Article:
For instance, when changing assigned targets, the software had to make sure the CSDB chosen to attack had enough range left to reach the new location. Two weapons assigned to the same high-priority target were able to adjust their flight paths to ensure the vehicles arrived nearly simultaneously.
GTRI’s autonomy system is hosted across all participants, ensuring that the mission can be completed even if one or more group members are lost. “It is completely decentralized, so everybody kind of does everything,” Crump explained. “Ultimately, the results from the autonomy determine which vehicle will be assigned to which target.”
The CSDBs do not have unconstrained ability to choose their behavior. GTRI developed a collaborative autonomy approach known as “play calling” in which the weapons choose from a set of established behaviors known as “plays.”
Future work is expected to include more simulations of larger and more complex interactions.
“We expect to move into more of a digital engineering version of Golden Horde in which vehicles will perform their collaboration, execute behaviors, and engage targets in simulated environments,” Crump said. “There’s a lot that can be done to develop this collaborative environment.”
On Sept. 15, the AFRL announced a collaborative effort called Operation Protovision, a new competitive phase of Golden Horde. Launched by the AFRL, the Department of Defense’s Defense Innovation Unit, and Johns Hopkins Applied Physics Lab, the new live and virtual components will allow a variety of competitors to showcase technologies in a Golden Horde Colosseum where so-called “gladiators” will compete. GTRI is one of the eight gladiators selected to compete in the Colosseum.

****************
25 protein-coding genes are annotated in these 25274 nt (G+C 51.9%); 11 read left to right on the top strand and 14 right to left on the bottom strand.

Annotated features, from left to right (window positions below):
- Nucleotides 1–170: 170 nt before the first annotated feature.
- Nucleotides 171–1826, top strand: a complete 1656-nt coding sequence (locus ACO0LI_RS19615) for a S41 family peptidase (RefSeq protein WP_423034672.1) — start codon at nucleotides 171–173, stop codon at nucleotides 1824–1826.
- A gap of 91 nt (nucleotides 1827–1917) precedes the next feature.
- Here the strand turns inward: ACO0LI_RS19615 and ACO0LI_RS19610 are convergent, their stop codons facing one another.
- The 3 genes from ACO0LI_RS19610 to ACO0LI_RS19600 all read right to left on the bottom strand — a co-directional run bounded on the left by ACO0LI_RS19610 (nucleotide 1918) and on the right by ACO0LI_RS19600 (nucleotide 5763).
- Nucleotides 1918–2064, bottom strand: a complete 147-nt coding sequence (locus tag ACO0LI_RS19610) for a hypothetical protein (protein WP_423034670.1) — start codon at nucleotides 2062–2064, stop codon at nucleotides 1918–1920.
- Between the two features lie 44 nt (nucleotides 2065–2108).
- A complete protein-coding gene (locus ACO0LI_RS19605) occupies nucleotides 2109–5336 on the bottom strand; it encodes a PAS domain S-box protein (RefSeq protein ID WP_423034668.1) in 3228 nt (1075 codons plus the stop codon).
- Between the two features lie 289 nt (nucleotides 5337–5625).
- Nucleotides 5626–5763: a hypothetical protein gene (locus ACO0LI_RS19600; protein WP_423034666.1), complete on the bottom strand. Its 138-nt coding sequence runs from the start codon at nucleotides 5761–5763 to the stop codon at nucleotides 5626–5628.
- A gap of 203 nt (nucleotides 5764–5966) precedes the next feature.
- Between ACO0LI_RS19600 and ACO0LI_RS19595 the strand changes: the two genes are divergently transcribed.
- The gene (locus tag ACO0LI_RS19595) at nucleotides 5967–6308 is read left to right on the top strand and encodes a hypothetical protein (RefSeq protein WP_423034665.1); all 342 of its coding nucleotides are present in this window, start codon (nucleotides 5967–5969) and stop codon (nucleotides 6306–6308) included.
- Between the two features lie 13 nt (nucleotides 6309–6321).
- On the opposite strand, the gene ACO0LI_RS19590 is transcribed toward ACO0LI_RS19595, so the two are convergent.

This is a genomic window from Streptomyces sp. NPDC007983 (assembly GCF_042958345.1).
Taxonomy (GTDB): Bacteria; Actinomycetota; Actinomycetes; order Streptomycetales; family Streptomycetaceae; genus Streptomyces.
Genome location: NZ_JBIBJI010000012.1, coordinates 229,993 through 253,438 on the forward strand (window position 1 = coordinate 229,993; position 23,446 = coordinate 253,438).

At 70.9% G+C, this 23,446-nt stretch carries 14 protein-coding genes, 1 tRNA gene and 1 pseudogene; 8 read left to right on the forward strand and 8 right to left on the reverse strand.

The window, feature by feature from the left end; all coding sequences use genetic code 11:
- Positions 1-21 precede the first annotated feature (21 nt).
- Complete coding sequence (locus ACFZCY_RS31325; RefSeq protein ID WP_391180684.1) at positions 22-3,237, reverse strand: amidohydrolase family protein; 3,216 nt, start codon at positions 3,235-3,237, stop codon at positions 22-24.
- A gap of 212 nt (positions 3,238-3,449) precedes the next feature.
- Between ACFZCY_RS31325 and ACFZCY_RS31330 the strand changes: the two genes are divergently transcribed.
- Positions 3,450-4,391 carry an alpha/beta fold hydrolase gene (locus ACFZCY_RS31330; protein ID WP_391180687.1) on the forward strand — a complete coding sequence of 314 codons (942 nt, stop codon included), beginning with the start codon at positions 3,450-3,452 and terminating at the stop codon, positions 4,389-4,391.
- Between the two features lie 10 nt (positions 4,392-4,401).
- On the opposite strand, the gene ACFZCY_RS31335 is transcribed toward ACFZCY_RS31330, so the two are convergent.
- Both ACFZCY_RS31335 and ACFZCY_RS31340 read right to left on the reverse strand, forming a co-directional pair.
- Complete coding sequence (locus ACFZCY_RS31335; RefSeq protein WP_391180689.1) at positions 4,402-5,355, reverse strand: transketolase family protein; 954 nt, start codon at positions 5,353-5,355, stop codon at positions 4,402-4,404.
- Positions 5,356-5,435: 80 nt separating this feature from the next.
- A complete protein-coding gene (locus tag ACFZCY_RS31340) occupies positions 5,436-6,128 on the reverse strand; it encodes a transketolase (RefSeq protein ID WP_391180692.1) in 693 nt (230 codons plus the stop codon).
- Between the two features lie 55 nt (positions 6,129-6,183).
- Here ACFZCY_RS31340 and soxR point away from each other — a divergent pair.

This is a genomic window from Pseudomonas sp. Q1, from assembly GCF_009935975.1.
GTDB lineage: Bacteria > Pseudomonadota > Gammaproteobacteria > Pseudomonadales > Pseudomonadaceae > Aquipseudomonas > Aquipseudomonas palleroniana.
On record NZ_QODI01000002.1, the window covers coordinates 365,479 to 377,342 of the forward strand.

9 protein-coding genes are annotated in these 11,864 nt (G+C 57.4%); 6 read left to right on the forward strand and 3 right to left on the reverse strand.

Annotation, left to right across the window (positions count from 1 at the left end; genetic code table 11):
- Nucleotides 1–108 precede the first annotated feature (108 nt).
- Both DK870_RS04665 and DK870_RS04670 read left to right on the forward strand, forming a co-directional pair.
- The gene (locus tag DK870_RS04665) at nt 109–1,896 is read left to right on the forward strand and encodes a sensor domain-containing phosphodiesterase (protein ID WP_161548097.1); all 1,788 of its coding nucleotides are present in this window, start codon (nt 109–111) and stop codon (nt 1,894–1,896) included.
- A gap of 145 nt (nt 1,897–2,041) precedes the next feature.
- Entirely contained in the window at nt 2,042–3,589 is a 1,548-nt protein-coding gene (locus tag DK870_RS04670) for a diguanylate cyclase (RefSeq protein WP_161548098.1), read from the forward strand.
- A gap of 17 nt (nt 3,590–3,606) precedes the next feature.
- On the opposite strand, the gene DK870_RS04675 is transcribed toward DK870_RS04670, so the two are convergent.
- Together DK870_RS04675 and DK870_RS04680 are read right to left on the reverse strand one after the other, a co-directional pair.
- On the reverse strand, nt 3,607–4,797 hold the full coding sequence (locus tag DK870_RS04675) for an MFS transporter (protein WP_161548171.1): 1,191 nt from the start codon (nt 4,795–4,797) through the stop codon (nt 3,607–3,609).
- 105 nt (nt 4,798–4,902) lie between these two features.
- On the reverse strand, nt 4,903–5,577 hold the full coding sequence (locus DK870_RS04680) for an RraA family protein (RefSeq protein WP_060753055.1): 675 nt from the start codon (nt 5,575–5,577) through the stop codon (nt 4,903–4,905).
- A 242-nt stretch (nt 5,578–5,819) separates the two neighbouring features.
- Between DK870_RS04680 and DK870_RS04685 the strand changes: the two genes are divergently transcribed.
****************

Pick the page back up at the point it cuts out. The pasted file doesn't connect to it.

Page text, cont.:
The virtual environment, a digital engineering pipeline that encompasses software, hardware-in-the-loop, and surrogate UAVs, aims to rapidly integrate, develop, and test transformational networked, collaborative, and autonomous (NCA) weapon capabilities and air platform technologies for future warfighters, the AFRL announcement said.
In October, the Golden Horde project was recognized by the Aviation Week Network’s 64th Annual Laureate Awards for innovation in the aerospace and aviation industry.
Writer: John Toon
Image credits: U.S. Air Force photo by Tech. Sgt. John Raven , U.S. Air Force illustration by Chris Quinlan
Georgia Tech Research Institute
Atlanta, Georgia USA
The Georgia Tech Research Institute (GTRI) is the nonprofit, applied research division of the Georgia Institute of Technology (Georgia Tech). Founded in 1934 as the Engineering Experiment Station, GTRI has grown to more than 2,800 employees supporting eight laboratories in over 20 locations around the country and performing more than $700 million of problem-solving research annually for government and industry. GTRI's renowned researchers combine science, engineering, economics, policy, and technical expertise to solve complex problems for the U.S. federal government, state, and industry.